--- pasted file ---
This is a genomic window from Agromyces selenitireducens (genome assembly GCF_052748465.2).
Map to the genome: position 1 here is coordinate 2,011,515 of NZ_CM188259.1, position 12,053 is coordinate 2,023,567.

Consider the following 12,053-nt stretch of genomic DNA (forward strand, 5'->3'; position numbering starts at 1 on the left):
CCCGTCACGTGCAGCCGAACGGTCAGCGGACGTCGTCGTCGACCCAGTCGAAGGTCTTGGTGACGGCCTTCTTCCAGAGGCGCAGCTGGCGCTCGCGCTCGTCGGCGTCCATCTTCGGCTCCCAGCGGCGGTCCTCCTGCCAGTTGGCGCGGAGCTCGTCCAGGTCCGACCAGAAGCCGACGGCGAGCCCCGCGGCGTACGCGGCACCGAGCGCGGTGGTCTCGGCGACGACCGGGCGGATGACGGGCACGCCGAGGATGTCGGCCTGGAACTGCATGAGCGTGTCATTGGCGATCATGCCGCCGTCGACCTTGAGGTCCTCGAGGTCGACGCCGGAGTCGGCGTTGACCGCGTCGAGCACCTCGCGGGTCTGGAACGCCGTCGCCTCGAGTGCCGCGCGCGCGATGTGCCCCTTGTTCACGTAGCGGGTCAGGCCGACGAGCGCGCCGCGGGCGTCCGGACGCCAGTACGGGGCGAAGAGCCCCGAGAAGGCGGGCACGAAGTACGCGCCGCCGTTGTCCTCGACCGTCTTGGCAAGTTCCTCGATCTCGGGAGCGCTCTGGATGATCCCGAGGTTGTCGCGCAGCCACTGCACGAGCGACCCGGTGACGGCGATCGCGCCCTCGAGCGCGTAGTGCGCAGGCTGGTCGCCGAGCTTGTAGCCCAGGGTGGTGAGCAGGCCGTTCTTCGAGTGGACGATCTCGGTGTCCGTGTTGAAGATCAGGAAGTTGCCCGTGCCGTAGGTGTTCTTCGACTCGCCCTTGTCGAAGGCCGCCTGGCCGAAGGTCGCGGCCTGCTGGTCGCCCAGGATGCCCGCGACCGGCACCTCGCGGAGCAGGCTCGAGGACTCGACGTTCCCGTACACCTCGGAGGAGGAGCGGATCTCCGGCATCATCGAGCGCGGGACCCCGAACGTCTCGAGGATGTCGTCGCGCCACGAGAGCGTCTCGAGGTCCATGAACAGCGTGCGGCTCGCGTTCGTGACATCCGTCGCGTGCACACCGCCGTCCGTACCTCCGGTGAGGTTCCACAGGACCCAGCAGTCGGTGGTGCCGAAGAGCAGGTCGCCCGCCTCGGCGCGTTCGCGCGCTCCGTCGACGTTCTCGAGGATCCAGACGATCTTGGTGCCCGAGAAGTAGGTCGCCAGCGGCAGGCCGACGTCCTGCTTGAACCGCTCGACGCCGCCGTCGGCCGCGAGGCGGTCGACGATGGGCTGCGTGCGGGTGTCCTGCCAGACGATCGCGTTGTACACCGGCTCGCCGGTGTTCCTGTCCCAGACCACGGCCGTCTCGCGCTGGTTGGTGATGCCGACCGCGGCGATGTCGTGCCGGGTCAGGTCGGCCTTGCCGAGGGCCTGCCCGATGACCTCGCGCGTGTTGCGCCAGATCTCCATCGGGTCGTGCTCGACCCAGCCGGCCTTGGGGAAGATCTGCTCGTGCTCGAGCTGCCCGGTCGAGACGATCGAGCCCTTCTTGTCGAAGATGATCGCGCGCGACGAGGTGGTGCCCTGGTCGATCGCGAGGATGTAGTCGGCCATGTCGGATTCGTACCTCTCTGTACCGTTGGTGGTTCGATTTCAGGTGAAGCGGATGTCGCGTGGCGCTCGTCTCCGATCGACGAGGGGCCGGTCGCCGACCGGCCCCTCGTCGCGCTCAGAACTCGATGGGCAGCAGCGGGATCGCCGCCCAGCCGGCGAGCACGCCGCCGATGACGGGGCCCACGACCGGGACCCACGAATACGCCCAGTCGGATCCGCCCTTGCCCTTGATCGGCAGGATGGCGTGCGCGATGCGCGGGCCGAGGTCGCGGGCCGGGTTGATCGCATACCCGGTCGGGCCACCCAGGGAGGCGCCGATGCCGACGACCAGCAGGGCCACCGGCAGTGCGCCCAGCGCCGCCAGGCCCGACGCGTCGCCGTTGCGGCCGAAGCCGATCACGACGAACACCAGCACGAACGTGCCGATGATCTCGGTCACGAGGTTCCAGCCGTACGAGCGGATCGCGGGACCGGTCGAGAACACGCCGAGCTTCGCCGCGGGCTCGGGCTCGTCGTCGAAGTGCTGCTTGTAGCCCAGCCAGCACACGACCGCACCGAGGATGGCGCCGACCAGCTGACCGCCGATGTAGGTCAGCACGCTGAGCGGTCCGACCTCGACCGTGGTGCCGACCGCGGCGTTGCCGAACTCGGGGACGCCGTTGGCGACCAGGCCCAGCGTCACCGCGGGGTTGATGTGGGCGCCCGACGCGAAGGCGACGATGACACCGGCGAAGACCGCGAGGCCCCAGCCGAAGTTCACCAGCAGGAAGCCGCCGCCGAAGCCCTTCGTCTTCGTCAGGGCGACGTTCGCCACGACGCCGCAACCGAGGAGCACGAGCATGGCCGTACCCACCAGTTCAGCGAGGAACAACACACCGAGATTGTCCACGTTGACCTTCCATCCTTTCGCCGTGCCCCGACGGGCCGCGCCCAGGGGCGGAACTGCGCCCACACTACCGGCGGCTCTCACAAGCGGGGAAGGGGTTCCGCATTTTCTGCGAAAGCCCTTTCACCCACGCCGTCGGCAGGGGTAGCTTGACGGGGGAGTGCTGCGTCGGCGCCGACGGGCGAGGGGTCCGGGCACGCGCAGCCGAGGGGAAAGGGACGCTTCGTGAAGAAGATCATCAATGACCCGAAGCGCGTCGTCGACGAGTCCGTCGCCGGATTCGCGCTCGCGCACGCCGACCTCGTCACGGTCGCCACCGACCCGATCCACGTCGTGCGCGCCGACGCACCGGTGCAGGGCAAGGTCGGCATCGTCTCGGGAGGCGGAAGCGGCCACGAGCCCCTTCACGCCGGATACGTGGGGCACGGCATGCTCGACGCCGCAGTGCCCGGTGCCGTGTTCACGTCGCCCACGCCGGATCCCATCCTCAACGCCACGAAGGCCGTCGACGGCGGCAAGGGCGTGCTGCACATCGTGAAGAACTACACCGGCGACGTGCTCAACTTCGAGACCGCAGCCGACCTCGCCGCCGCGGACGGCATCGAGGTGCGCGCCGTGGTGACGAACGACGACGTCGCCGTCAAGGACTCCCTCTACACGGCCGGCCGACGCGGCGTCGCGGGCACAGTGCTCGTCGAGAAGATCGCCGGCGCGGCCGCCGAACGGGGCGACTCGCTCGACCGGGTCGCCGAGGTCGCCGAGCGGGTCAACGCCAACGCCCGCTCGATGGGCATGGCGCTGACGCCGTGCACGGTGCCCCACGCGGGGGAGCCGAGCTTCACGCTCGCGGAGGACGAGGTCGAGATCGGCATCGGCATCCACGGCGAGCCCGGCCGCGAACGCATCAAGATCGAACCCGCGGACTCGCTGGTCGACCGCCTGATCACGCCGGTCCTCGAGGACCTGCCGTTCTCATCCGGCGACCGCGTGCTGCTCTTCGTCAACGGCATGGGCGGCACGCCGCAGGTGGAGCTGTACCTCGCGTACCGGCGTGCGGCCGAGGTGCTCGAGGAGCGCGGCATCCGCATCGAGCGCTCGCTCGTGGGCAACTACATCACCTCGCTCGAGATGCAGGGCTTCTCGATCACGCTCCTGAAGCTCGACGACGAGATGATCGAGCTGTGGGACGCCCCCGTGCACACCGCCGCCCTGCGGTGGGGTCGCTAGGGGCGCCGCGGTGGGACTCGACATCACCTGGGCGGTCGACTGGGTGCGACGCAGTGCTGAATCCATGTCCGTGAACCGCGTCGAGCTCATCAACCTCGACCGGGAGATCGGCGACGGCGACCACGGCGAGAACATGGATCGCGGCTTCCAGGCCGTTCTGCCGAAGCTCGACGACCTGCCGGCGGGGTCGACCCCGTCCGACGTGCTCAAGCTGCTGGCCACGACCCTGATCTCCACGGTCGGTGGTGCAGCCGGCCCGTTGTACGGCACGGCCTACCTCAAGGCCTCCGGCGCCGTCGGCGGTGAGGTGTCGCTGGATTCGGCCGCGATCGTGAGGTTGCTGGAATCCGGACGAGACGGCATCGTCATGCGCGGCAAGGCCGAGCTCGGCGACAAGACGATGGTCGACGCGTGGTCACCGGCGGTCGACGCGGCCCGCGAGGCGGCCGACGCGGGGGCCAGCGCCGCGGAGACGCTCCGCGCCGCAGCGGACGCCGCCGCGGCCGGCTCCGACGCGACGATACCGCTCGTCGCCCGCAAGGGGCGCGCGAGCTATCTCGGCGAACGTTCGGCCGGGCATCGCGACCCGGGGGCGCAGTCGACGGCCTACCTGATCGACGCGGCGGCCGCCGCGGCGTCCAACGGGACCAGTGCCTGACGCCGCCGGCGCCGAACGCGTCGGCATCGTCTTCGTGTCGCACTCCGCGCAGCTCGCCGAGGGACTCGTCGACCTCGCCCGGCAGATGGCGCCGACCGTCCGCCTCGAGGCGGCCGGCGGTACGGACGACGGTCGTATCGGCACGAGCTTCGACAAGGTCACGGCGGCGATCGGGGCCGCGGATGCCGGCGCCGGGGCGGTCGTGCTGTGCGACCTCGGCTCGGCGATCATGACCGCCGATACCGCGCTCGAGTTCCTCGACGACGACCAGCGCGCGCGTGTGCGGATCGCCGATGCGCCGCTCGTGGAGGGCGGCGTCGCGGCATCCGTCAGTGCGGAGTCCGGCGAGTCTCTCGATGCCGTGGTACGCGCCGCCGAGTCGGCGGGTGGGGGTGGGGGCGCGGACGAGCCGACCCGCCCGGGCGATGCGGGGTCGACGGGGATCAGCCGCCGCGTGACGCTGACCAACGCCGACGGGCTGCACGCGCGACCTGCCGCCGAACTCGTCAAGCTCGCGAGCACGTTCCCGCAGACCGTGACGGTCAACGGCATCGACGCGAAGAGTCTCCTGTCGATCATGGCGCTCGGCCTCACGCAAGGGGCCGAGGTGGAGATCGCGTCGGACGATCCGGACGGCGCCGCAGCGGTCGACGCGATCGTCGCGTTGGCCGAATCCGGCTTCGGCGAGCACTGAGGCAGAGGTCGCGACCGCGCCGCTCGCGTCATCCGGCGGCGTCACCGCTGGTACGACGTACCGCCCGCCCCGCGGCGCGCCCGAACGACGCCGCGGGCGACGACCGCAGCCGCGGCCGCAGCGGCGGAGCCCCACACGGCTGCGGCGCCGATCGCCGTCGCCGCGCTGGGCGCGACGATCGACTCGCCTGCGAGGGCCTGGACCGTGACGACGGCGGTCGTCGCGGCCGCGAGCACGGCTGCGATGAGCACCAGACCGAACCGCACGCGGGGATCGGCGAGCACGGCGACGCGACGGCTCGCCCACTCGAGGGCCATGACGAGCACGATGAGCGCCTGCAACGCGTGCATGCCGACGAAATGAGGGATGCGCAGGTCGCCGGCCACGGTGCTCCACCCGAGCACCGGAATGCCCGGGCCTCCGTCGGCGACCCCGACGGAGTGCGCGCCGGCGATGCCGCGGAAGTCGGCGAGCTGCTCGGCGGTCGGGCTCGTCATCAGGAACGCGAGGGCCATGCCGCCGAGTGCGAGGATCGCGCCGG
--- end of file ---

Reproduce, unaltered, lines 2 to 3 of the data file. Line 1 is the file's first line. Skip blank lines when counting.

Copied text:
Map to the genome: position 1 here is coordinate 2,011,515 of NZ_CM188259.1, position 12,053 is coordinate 2,023,567.

Consider the following 12,053-nt stretch of genomic DNA (forward strand, 5'->3'; position numbering starts at 1 on the left):